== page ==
And that is, in a way, also scary. The question is what happens the other 340 days of the year, when it’s not high season,  and over the next five years. Let’s move away from art. The Olympics are a very good example. They put all that money into the games, they build the venues, and then they’re used only for a short time, and after that so often become ruins. The venues are not used anymore; they become a ghost city. In London, at least, this problem was a concern. I was working for an architecture company in London at the time, and our office was also involved in the Olympics; we built one of the big blocks of flats for the athletes. It was called Athletes’ Village. The units were very small, and then after the Olympics you just had to tear down one wall combining two small units and you had a normal-sized flat that could be used as a regular apartment. So those things were cleverly done, however, there are also a lot of ruins out there. When someone is in charge of any project of such magnitude, I think one has to seriously consider what one is doing and what impact it has.


The Imaginary Collection: von Bartha X Leopold Weinberg, 2018, Hotel Helvetia, Zürich. Courtesy von Bartha

Regarding museum buildings, only some of them are true homes for art. Finding balance between the architect’s ego and the museum’s essence and main mission is not always easy.

For me, Louisiana is an amazing example. It’s not super pretentious, it’s very low-key, and there’s this beautiful interaction between inside and outside.

Architecture can be a very powerful tool, as we know from the Second World War. Hitler knew that quite well, looking at Speer’s compositions and monumental work. Also historically, churches had this element of intimidation in the sense of overwhelming spatial power. Tate, for example, and in contrast to Louisiana, has a kind of church-like feeling when you enter the space and you feel so small. This spatial decision obviously has an impact on the visitor and, much more interestingly, gives the pieces that are shown arguably more gravitas. It’s very interesting what architectural space or design details can achieve in regard to feelings.

If I understand correctly, for you, art is more of an intellectual challenge than aesthetic pleasure.

Again, I like the duality. You know, if a little child sees a piece of art and has no idea about it, it still can speak to him. So that’s right. And little by little this small child becomes a big child and may develop an interest beyond the aesthetic one. It’s a bit like love at first sight. At first an aesthetic attraction. Eventually this love may grow into something more complex, more meaningful, by adding the intellectual dimension. So, if that child grows up and eventually understands the theory behind the piece of art, it will unlock even more doors.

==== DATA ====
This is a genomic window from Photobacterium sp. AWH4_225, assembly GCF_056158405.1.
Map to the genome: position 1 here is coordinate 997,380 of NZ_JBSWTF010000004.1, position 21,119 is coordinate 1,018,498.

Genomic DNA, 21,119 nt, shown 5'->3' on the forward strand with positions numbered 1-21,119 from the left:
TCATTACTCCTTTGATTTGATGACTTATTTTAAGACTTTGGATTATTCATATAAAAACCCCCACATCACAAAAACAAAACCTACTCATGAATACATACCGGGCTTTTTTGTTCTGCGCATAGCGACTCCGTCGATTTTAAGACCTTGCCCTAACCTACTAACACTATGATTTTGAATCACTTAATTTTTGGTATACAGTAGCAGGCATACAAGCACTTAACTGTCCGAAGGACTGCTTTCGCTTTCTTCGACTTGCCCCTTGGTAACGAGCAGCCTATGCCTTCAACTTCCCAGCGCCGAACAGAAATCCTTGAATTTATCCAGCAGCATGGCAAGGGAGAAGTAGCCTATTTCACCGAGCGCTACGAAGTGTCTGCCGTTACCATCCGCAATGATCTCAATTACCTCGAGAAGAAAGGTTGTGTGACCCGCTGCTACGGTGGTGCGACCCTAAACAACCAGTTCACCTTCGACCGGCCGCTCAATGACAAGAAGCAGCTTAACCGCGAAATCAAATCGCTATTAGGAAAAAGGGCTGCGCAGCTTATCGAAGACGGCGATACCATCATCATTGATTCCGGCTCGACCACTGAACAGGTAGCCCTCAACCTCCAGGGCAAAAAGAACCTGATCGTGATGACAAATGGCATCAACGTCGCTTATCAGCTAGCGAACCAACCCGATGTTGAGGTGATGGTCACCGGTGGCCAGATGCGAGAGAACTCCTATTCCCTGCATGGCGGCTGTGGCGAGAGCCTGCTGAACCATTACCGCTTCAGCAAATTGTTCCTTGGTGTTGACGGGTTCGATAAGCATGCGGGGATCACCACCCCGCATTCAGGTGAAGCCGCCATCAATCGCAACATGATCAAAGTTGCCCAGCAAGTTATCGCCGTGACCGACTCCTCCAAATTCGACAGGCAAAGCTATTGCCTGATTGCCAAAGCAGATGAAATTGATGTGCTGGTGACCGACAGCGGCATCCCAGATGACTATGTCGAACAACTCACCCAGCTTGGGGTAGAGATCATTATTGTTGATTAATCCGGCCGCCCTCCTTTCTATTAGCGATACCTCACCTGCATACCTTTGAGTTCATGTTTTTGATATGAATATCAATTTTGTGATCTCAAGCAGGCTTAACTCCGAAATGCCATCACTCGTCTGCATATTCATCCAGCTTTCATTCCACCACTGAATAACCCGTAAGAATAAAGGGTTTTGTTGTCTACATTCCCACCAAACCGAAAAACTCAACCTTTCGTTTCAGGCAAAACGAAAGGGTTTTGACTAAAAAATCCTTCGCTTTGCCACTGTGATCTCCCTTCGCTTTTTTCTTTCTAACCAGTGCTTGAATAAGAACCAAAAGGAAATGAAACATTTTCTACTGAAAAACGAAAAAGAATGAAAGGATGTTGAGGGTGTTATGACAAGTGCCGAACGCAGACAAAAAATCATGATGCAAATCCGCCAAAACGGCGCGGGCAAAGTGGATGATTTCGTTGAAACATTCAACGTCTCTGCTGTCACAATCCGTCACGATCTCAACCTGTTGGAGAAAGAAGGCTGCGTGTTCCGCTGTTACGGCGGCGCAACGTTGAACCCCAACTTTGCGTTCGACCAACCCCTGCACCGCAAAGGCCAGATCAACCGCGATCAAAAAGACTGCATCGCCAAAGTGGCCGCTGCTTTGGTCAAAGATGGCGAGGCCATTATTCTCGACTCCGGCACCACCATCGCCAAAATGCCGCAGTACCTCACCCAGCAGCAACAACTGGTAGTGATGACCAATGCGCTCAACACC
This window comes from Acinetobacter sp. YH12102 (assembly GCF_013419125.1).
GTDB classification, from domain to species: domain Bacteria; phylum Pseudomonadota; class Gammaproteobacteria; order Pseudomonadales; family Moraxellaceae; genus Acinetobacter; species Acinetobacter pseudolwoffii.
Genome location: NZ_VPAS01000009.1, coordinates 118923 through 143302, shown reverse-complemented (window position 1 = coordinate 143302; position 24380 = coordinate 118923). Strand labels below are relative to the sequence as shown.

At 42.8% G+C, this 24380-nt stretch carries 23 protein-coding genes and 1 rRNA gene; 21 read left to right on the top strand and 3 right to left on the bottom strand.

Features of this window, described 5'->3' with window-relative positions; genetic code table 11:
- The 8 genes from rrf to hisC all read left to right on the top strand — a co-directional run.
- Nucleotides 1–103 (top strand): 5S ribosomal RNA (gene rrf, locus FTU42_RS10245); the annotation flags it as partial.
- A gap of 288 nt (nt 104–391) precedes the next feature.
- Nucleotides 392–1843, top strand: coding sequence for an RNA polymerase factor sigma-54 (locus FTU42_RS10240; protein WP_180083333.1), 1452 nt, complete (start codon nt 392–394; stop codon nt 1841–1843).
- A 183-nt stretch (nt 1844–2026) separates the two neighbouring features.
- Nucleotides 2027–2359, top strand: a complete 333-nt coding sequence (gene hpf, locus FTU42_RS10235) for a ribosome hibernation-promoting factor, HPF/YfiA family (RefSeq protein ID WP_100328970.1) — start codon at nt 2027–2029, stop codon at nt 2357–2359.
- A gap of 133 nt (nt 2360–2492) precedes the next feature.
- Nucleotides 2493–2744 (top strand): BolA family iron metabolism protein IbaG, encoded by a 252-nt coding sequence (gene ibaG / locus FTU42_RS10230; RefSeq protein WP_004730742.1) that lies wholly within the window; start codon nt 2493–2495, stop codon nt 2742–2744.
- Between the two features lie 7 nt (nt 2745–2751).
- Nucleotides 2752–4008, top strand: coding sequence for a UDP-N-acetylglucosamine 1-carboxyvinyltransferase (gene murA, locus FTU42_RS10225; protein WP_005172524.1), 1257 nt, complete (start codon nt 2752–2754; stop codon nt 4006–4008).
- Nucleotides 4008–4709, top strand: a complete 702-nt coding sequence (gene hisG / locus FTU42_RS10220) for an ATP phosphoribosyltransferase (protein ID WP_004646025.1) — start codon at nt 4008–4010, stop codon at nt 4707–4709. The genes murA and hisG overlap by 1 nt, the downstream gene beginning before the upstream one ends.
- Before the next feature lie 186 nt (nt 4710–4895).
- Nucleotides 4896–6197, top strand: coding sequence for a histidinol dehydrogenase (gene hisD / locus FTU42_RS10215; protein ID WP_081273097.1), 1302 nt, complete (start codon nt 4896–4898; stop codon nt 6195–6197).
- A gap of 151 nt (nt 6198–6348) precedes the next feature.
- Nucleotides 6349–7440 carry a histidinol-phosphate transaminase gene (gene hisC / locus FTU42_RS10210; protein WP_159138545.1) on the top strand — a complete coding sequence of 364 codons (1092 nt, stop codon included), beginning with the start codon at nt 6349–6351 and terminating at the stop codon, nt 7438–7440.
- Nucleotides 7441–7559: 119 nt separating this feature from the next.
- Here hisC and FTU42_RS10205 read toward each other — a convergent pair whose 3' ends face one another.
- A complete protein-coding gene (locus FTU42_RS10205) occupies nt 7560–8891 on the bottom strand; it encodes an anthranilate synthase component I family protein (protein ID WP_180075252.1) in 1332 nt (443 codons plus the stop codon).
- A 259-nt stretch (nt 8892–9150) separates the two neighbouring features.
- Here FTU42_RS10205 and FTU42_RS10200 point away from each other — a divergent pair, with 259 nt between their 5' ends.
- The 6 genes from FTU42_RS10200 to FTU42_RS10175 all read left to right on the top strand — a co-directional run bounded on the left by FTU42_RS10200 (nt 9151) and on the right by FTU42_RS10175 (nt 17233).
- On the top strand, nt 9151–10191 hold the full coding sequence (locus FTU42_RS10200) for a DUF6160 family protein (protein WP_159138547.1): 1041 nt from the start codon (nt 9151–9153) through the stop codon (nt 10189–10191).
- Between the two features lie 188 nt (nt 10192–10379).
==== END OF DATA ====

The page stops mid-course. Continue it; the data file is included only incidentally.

The Imaginary Collection: von Bartha X Leopold Weinberg, 2018, Hotel Helvetia, Zürich. Courtesy von Bartha

But is it important for you to know the story behind the artwork?

Yes and no. I always like to have more information and to understand. But I also think that a piece of art can just stand on its own without all of that information. Again, like in architecture. If you go to any architect who does his or her job well, there will be a lot of theory behind their designs, a lot of reasons. Everything basically has to have a “raison d’être”. But at the end of the day, it’s a building that either stands apart, and you either like it, or you don’t.

To understand the logic is important, but one can also over-theoretise things. Yes, it interests me, but I also like the naive approach when you either like something or not. I’ll never buy something just because people tell me I have to have it. If I do not like it aesthetically, I would never go for it. Many people – so it seems – who have enough money to afford established artists, buy the same thing. Their collections almost become exchangeable. Like, one buys a Warhol, and then everyone is buying a Warhol. How boring! It’s much more interesting – and also challenging – to stand for something that speaks to you, interests you and makes sense to you personally.

When you add a new piece to your collection, do you feel a need to have it around you?

I’m an art addict. I don’t need to have a wall to fill in order to buy art. I don’t have so many walls, so I have to change things around. What I’m trying to do is to keep it dynamic. Everyone has their time, and also every work of art has its time at its own point.